Martial Flaw

by Jonathan Cohn | September 12, 2005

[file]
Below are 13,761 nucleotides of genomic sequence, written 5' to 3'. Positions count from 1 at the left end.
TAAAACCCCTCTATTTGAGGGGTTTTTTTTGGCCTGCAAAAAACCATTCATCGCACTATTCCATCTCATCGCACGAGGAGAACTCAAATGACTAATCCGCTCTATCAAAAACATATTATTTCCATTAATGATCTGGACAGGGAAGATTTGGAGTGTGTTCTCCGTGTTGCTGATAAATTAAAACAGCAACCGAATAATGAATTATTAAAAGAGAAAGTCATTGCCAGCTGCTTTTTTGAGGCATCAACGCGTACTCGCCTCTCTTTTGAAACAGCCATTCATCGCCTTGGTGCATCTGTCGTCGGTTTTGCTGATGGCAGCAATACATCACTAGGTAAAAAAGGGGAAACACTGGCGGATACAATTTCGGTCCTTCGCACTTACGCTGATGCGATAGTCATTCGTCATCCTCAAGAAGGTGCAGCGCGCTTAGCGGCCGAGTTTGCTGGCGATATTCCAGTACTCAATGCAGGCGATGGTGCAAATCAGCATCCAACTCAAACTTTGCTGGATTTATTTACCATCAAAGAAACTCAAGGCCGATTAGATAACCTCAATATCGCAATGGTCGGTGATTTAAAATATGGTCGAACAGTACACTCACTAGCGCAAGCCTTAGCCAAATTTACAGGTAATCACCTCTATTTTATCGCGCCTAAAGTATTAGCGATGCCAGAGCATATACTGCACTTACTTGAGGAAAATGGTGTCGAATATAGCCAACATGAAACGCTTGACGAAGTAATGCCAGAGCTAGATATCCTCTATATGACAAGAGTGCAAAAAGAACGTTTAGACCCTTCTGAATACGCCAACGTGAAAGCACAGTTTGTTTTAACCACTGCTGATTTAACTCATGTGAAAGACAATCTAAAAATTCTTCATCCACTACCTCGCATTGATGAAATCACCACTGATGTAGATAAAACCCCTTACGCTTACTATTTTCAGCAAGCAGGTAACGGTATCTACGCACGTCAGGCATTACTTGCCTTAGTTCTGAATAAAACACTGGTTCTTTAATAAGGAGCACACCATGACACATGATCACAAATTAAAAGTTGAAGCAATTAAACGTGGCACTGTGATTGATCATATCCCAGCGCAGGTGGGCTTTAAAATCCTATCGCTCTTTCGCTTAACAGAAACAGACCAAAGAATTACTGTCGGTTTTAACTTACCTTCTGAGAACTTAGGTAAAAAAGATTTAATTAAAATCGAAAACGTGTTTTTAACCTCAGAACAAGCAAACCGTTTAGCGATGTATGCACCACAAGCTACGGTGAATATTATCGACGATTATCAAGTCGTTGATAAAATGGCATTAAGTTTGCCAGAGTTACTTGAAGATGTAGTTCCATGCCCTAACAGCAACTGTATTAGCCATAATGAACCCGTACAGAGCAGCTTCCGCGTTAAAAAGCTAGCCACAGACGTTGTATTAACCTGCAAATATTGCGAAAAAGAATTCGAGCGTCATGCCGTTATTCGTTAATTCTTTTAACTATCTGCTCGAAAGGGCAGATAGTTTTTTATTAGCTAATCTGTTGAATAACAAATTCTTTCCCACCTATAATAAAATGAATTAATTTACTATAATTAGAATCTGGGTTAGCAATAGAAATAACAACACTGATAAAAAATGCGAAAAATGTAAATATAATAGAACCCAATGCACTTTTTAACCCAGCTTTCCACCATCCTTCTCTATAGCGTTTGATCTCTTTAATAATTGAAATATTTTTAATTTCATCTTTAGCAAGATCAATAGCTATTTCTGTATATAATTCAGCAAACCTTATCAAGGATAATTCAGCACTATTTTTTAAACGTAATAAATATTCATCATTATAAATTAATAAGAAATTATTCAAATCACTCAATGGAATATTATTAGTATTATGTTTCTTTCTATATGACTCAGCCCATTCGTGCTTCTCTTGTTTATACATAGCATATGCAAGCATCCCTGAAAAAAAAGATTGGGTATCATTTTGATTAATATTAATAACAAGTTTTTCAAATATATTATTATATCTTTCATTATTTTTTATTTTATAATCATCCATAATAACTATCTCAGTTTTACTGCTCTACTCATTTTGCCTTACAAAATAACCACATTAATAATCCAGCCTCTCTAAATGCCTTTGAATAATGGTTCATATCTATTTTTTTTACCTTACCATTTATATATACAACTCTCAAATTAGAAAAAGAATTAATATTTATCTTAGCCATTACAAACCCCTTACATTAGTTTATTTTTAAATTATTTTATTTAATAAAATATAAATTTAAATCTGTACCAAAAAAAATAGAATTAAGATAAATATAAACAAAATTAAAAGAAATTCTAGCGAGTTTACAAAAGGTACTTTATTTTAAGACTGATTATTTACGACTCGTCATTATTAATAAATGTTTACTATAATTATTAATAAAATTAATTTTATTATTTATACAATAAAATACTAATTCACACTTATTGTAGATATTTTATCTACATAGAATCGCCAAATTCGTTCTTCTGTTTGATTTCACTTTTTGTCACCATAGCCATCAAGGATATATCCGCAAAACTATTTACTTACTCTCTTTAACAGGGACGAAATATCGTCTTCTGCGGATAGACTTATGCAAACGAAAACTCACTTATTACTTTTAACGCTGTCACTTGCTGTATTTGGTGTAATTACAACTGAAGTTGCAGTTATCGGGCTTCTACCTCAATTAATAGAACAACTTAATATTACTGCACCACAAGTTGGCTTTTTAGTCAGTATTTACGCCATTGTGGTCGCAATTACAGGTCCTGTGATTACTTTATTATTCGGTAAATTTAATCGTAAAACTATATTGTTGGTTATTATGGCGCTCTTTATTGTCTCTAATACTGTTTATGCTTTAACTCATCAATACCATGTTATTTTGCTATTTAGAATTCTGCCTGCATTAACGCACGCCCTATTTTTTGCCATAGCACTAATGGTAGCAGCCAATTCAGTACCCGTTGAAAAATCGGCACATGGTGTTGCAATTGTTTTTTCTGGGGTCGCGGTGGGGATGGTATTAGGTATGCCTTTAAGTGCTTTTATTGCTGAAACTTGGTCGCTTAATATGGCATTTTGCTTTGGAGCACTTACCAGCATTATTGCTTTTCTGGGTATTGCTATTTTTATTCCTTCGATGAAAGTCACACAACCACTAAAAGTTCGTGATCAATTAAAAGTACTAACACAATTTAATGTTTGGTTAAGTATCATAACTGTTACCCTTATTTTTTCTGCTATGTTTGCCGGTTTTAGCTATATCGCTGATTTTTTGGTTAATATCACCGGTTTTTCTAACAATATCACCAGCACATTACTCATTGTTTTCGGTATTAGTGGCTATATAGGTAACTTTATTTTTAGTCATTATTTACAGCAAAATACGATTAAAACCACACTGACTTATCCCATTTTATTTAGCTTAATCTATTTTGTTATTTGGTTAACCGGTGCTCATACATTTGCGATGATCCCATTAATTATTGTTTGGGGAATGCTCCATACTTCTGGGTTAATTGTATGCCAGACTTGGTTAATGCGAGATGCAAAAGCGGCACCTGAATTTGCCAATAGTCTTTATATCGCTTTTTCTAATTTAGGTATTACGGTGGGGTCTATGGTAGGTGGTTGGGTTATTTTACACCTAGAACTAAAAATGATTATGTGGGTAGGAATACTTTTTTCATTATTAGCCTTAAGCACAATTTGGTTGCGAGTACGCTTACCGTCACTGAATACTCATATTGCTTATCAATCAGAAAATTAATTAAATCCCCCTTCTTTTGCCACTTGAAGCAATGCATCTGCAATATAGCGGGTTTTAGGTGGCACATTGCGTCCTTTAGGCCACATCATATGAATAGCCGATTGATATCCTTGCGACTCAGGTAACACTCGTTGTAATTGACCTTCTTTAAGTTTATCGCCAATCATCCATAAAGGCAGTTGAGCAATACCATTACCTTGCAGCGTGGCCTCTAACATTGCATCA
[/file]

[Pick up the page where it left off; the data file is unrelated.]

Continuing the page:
From the day Cindy Sheehan, mother of a fallen American soldier, began her vigil in Crawford, Texas, President Bush left the job of attacking her to his henchmen in the Republican Party and his sycophants in the press. Instead, Bush has largely confined himself to one modest, respectful response: that Sheehan's opposition to the war in Iraq is a relatively lonely one within the military community. "I met with a lot of families," Bush explained at a late August press conference. "She doesn't represent the view of a lot of the families I have met with." Bush may be right about that. Sheehan's appearance on the national scene doesn't prove that most military families oppose the war any more than it proves that immediately withdrawing soldiers, the policy she has advocated, is the one the United States should now pursue. But Sheehan's value isn't as a barometer of public opinion or as a source of foreign policy wisdom. It's as proof of one very simple point: that a person can criticize the war and still support the troops. If that idea seems self-evident, then you haven't paid much attention to politics these past few years. Whenever Bush and his allies have faced rising opposition to some element of the Iraq war, they've tried to shut down the argument by suggesting that their critics are undermining the morale and safety of U.S. troops abroad--in effect, using American soldiers as human shields in a p.r. war. They did so most famously, and offensively, at the 2004 Republican National Convention, when an unhinged Zell Miller, the ostensibly Democratic senator from Georgia, accused Democrats of slandering the soldiers. "Democratic leaders see America as an occupier, not a liberator," Miller said. "And nothing makes this Marine madder than someone calling American troops occupiers rather than liberators." Republicans and their supporters launched similar rhetorical broadsides after rising insurgency activity in 2004 (when Representative Rob Portman said that criticizing Bush's leadership was "demoralizing" to the troops), after revelations this year about prisoner abuse in military detention facilities (when Deborah Pryce, another House Republican, attacked Democrats for "jumping at any chance to point the finger at our own troops"), and after a recent series of setbacks (when Oliver North lashed out at the "old, anti- military, 'Blame America First' crowd" for dwelling on them). These arguments have resonated because many Americans believe that the Democratic Party, or at least its more left-leaning elements, is hostile toward the military. And they believe this because, not that long ago, it was at least partly true. During the Vietnam era, the left frequently attacked the nation's soldiers as well as its political leaders, calling them baby-killers and ostracizing them upon their return home. And, starting in the 1970s, many prominent Democrats called for reduced defense spending, solidifying the impression that they wanted to weaken the military as an institution. But nobody in the respectable left is calling American soldiers baby-killers anymore--this, despite the fact that thousands of Iraqi civilians, many of them children, have in fact died because of the war. During the prison abuse scandal, the left directed its anger over the torture and humiliation of detainees squarely at the policymakers who allowed it to happen, not the frontline soldiers who carried it out. In Washington, the split between the military and Democrats flared up briefly in the early '90s, when President Clinton proposed allowing gays to serve openly in the Armed Forces. But, lately, when Democrats have been talking about military issues, it has been to castigate the president for not deploying more manpower and better equipment to Iraq--in effect, for doing to the military what critics said the Democrats were trying to do back in the 1980s. Have Democrats just become more politically savvy? In some cases, perhaps. The constant proclamations of patriotism--like the loud "U.S.A." chants at last year's Democratic National Convention in Boston--can have a forced, obviously self-conscious quality about them. But some of the change is real. During the 1960s and early '70s, the military stood for all of the values--conformity to prevailing social attitudes, blind obedience to authority, et cetera--against which the left was staging a full-scale social revolution. That's a big reason why it became the object of such ire. Today's culture wars, which are largely about sex, religion, and the intersection of the two, simply haven't provoked the same kind of widespread upheaval. And, however contrived patriotism by the Democrats may seem, the fact remains that many prominent Democrats are decorated war heroes who convincingly speak the language of honor and who seem genuinely dismayed that the administration left U.S. troops so obviously unprepared for the task at hand. That these shifts haven't registered fully in the national psyche is testimony, in part, to just how deep a scar the left's past contempt for the military created. It is also testimony to the way Bush and his allies have cleverly used the cultural distance between red and blue America to reinforce perceptions of liberal sentiment about American soldiers. But that's why people like Sheehan are so important. Critics can truthfully say that she doesn't understand foreign policy, that she hangs out with radicals, and that she espouses extremist views herself. But the one thing they cannot plausibly say is that she has contempt for American soldiers. Indeed, the basic rationale for her appeal is to get the troops out of harm's way--to keep them from dying and to spare their families from grieving. And she's not the only one talking that way. Quite apart from the surprisingly strong candidacy of Paul Hackett, an Iraqi veteran who opposed the war and nearly won an Ohio congressional election last month, reports from the front lines suggest many soldiers have started expressing their own misgivings about the war's rationale, execution, and feasibility. Noting the difficulty of fighting an insurgency with strong civilian support, one Marine quoted in a recent story by KnightRidder's Tom Lasseter asked, "Why do I feel like I'm in a f------ Vietnam movie?" If our soldiers are asking these kinds of questions themselves, surely they don't mind if we keep asking them, too.